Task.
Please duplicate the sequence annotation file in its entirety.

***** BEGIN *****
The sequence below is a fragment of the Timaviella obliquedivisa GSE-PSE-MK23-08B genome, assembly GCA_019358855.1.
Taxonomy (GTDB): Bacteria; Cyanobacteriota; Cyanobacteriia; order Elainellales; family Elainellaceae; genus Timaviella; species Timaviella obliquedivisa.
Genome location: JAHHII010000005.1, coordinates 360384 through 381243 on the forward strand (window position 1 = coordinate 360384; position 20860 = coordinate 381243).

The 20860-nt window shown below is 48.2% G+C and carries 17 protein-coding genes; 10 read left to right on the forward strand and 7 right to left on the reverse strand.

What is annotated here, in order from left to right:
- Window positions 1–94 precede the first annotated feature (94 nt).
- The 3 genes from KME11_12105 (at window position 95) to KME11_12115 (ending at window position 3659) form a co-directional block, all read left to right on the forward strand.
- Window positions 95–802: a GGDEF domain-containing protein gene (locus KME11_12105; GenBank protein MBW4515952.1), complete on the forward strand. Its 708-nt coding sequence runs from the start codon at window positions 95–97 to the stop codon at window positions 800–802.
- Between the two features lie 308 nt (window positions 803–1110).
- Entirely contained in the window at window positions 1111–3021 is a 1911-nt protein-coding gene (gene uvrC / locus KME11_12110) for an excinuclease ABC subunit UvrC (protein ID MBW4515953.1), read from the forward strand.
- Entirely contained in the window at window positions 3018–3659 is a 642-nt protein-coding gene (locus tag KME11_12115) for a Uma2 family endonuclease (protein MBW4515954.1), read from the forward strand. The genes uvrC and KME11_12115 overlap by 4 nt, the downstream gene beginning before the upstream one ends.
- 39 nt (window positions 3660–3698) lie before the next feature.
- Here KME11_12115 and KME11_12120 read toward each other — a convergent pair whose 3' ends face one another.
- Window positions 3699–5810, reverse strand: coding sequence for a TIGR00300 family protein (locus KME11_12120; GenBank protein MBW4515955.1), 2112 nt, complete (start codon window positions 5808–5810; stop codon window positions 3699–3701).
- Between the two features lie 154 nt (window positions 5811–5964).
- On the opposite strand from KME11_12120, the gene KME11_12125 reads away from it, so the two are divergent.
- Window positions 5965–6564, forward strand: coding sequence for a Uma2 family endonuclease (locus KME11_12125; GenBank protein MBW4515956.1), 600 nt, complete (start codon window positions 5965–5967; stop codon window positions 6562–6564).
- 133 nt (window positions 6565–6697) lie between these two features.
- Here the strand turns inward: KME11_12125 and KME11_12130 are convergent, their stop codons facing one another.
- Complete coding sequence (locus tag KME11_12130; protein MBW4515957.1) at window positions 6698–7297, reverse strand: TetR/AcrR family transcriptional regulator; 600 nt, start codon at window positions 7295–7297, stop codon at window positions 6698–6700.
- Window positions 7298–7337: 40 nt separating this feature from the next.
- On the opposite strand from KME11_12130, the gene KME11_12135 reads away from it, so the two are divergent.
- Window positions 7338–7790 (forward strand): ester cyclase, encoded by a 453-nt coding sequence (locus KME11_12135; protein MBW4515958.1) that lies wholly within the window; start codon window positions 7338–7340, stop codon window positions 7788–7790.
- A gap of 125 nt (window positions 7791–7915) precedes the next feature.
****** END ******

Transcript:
The sequence below is a fragment of the Timaviella obliquedivisa GSE-PSE-MK23-08B genome, assembly GCA_019358855.1.
Taxonomy (GTDB): Bacteria; Cyanobacteriota; Cyanobacteriia; order Elainellales; family Elainellaceae; genus Timaviella; species Timaviella obliquedivisa.
Genome location: JAHHII010000005.1, coordinates 360384 through 381243 on the forward strand (window position 1 = coordinate 360384; position 20860 = coordinate 381243).

The 20860-nt window shown below is 48.2% G+C and carries 17 protein-coding genes; 10 read left to right on the forward strand and 7 right to left on the reverse strand.

What is annotated here, in order from left to right:
- Window positions 1–94 precede the first annotated feature (94 nt).
- The 3 genes from KME11_12105 (at window position 95) to KME11_12115 (ending at window position 3659) form a co-directional block, all read left to right on the forward strand.
- Window positions 95–802: a GGDEF domain-containing protein gene (locus KME11_12105; GenBank protein MBW4515952.1), complete on the forward strand. Its 708-nt coding sequence runs from the start codon at window positions 95–97 to the stop codon at window positions 800–802.
- Between the two features lie 308 nt (window positions 803–1110).
- Entirely contained in the window at window positions 1111–3021 is a 1911-nt protein-coding gene (gene uvrC / locus KME11_12110) for an excinuclease ABC subunit UvrC (protein ID MBW4515953.1), read from the forward strand.
- Entirely contained in the window at window positions 3018–3659 is a 642-nt protein-coding gene (locus tag KME11_12115) for a Uma2 family endonuclease (protein MBW4515954.1), read from the forward strand. The genes uvrC and KME11_12115 overlap by 4 nt, the downstream gene beginning before the upstream one ends.
- 39 nt (window positions 3660–3698) lie before the next feature.
- Here KME11_12115 and KME11_12120 read toward each other — a convergent pair whose 3' ends face one another.
- Window positions 3699–5810, reverse strand: coding sequence for a TIGR00300 family protein (locus KME11_12120; GenBank protein MBW4515955.1), 2112 nt, complete (start codon window positions 5808–5810; stop codon window positions 3699–3701).
- Between the two features lie 154 nt (window positions 5811–5964).
- On the opposite strand from KME11_12120, the gene KME11_12125 reads away from it, so the two are divergent.
- Window positions 5965–6564, forward strand: coding sequence for a Uma2 family endonuclease (locus KME11_12125; GenBank protein MBW4515956.1), 600 nt, complete (start codon window positions 5965–5967; stop codon window positions 6562–6564).
- 133 nt (window positions 6565–6697) lie between these two features.
- Here the strand turns inward: KME11_12125 and KME11_12130 are convergent, their stop codons facing one another.
- Complete coding sequence (locus tag KME11_12130; protein MBW4515957.1) at window positions 6698–7297, reverse strand: TetR/AcrR family transcriptional regulator; 600 nt, start codon at window positions 7295–7297, stop codon at window positions 6698–6700.
- Window positions 7298–7337: 40 nt separating this feature from the next.
- On the opposite strand from KME11_12130, the gene KME11_12135 reads away from it, so the two are divergent.
- Window positions 7338–7790 (forward strand): ester cyclase, encoded by a 453-nt coding sequence (locus KME11_12135; protein MBW4515958.1) that lies wholly within the window; start codon window positions 7338–7340, stop codon window positions 7788–7790.
- A gap of 125 nt (window positions 7791–7915) precedes the next feature.